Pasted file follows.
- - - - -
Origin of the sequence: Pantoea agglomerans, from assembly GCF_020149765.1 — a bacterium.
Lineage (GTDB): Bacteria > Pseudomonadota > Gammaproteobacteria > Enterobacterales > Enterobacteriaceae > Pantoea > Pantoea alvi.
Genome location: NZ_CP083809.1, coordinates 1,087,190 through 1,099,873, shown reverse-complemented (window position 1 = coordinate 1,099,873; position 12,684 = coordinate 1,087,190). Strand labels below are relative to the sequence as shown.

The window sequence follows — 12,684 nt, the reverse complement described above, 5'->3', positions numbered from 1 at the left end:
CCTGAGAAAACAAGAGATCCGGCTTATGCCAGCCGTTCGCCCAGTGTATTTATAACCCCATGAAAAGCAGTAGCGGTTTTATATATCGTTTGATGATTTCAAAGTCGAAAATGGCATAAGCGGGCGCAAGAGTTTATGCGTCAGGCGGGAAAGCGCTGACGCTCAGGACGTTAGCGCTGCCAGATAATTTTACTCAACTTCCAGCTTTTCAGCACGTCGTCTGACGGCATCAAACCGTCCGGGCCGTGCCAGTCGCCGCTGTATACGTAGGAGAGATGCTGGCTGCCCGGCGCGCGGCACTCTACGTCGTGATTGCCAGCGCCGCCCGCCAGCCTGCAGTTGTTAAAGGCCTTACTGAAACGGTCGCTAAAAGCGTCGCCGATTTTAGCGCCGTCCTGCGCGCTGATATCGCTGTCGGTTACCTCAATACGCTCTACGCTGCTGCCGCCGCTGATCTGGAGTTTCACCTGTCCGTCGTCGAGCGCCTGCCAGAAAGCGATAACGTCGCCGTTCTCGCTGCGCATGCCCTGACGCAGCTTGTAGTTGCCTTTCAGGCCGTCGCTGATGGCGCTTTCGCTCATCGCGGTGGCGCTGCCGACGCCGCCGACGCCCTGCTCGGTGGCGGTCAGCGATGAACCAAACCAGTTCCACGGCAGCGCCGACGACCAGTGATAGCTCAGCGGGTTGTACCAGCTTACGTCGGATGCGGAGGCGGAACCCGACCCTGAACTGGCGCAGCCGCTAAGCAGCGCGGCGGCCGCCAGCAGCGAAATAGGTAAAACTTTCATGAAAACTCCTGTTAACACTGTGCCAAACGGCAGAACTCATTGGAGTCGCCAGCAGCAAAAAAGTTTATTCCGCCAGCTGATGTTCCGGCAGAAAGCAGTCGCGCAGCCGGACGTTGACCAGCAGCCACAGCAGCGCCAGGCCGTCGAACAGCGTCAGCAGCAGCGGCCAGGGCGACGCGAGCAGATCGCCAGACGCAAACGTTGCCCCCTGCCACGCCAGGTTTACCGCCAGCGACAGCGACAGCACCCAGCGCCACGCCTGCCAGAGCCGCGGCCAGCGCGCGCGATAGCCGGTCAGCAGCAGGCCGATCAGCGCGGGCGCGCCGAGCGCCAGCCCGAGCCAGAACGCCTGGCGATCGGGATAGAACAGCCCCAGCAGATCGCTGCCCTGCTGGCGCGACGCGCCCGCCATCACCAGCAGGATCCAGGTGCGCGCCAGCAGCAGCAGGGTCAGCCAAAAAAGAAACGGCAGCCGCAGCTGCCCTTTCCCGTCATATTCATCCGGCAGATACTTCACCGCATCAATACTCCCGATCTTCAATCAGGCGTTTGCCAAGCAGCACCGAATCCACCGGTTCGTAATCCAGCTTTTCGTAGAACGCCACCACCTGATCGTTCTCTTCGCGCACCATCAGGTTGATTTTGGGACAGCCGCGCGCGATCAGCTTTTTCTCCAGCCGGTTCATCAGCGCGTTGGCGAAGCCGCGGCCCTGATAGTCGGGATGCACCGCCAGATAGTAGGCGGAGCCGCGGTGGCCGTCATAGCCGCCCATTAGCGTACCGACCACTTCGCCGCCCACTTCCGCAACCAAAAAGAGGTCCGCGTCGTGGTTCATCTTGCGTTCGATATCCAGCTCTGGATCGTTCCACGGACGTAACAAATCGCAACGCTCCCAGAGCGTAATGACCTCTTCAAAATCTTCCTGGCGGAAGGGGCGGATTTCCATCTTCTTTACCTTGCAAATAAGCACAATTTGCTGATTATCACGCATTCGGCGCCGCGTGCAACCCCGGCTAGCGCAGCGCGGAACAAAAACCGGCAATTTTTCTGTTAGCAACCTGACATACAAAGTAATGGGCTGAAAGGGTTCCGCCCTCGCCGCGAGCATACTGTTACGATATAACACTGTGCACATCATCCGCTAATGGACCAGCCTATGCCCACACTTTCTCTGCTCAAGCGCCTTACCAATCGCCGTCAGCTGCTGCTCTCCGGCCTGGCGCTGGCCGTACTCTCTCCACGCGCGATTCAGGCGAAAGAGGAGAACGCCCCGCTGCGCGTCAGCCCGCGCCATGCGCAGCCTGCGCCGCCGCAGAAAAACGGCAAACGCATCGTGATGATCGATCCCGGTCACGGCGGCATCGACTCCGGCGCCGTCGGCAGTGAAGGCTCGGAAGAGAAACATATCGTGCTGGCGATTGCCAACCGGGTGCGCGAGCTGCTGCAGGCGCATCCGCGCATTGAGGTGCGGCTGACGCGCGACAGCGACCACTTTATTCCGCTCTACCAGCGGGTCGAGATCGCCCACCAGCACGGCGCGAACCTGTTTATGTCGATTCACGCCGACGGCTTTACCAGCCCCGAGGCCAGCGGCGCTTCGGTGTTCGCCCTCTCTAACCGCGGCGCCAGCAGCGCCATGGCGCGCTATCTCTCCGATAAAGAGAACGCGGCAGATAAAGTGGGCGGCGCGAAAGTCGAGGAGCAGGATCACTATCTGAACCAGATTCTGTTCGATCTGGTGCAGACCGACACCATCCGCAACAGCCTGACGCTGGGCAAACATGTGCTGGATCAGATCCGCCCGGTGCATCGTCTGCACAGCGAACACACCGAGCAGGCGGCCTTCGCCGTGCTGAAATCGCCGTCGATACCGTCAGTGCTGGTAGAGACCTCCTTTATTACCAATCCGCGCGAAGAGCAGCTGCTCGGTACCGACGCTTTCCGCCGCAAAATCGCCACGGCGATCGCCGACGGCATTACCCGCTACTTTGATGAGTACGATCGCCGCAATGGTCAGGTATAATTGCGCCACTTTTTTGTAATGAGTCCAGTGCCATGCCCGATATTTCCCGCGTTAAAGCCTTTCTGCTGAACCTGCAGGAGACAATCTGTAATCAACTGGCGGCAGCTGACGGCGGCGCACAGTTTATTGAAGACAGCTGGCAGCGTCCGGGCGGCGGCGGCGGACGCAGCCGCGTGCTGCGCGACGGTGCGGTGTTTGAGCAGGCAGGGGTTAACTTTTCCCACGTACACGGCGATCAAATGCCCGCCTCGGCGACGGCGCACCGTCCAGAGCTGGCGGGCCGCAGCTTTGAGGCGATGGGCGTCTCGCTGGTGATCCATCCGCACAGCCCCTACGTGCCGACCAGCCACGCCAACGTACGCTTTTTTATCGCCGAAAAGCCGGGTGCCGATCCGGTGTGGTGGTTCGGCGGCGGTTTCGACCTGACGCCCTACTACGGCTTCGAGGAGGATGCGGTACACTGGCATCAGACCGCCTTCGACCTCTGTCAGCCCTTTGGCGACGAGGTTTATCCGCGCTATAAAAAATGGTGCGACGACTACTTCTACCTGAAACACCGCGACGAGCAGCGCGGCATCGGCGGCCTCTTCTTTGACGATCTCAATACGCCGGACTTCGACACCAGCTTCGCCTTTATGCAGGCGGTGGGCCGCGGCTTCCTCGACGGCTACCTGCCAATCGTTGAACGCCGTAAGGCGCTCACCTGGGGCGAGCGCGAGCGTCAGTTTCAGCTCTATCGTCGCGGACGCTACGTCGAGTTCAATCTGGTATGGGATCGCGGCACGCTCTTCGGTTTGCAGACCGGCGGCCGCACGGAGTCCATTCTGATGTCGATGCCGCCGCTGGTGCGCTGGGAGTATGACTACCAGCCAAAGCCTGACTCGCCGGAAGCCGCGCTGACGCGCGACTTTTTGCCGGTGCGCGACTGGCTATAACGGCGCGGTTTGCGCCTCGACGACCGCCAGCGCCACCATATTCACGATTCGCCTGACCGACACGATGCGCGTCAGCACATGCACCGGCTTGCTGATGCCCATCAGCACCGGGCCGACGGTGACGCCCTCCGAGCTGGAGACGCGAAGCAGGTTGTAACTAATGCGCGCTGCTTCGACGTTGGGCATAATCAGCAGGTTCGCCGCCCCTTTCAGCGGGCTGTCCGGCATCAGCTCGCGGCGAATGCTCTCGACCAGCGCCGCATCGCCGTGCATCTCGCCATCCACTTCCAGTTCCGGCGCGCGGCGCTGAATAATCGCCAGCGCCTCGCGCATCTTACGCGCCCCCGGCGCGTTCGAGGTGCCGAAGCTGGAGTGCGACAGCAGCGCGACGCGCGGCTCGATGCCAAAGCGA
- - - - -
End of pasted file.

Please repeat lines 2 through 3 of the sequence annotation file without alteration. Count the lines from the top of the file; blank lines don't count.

Lineage (GTDB): Bacteria > Pseudomonadota > Gammaproteobacteria > Enterobacterales > Enterobacteriaceae > Pantoea > Pantoea alvi.
Genome location: NZ_CP083809.1, coordinates 1,087,190 through 1,099,873, shown reverse-complemented (window position 1 = coordinate 1,099,873; position 12,684 = coordinate 1,087,190). Strand labels below are relative to the sequence as shown.